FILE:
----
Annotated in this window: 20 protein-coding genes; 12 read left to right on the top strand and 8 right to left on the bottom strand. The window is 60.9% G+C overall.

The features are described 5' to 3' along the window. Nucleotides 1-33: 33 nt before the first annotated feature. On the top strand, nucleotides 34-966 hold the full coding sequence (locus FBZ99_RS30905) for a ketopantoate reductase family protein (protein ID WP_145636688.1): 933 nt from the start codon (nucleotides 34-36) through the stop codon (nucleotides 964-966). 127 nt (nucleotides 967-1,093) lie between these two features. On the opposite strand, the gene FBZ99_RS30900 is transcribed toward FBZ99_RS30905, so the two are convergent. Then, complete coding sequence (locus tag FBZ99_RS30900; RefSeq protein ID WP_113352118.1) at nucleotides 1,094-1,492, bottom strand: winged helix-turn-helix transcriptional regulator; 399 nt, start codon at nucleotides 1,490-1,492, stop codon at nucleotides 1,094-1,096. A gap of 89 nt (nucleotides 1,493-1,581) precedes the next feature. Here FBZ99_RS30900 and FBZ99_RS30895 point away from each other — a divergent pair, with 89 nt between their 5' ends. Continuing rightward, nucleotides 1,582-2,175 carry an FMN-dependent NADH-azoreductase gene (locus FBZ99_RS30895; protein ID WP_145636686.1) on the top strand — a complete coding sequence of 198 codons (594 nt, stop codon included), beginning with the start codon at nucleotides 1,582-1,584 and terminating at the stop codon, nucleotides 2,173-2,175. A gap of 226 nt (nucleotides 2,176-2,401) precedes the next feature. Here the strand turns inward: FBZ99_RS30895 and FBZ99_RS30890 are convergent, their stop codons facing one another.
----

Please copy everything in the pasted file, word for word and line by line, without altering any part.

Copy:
Annotated in this window: 20 protein-coding genes; 12 read left to right on the top strand and 8 right to left on the bottom strand. The window is 60.9% G+C overall.

The features are described 5' to 3' along the window. Nucleotides 1-33: 33 nt before the first annotated feature. On the top strand, nucleotides 34-966 hold the full coding sequence (locus FBZ99_RS30905) for a ketopantoate reductase family protein (protein ID WP_145636688.1): 933 nt from the start codon (nucleotides 34-36) through the stop codon (nucleotides 964-966). 127 nt (nucleotides 967-1,093) lie between these two features. On the opposite strand, the gene FBZ99_RS30900 is transcribed toward FBZ99_RS30905, so the two are convergent. Then, complete coding sequence (locus tag FBZ99_RS30900; RefSeq protein ID WP_113352118.1) at nucleotides 1,094-1,492, bottom strand: winged helix-turn-helix transcriptional regulator; 399 nt, start codon at nucleotides 1,490-1,492, stop codon at nucleotides 1,094-1,096. A gap of 89 nt (nucleotides 1,493-1,581) precedes the next feature. Here FBZ99_RS30900 and FBZ99_RS30895 point away from each other — a divergent pair, with 89 nt between their 5' ends. Continuing rightward, nucleotides 1,582-2,175 carry an FMN-dependent NADH-azoreductase gene (locus FBZ99_RS30895; protein ID WP_145636686.1) on the top strand — a complete coding sequence of 198 codons (594 nt, stop codon included), beginning with the start codon at nucleotides 1,582-1,584 and terminating at the stop codon, nucleotides 2,173-2,175. A gap of 226 nt (nucleotides 2,176-2,401) precedes the next feature. Here the strand turns inward: FBZ99_RS30895 and FBZ99_RS30890 are convergent, their stop codons facing one another.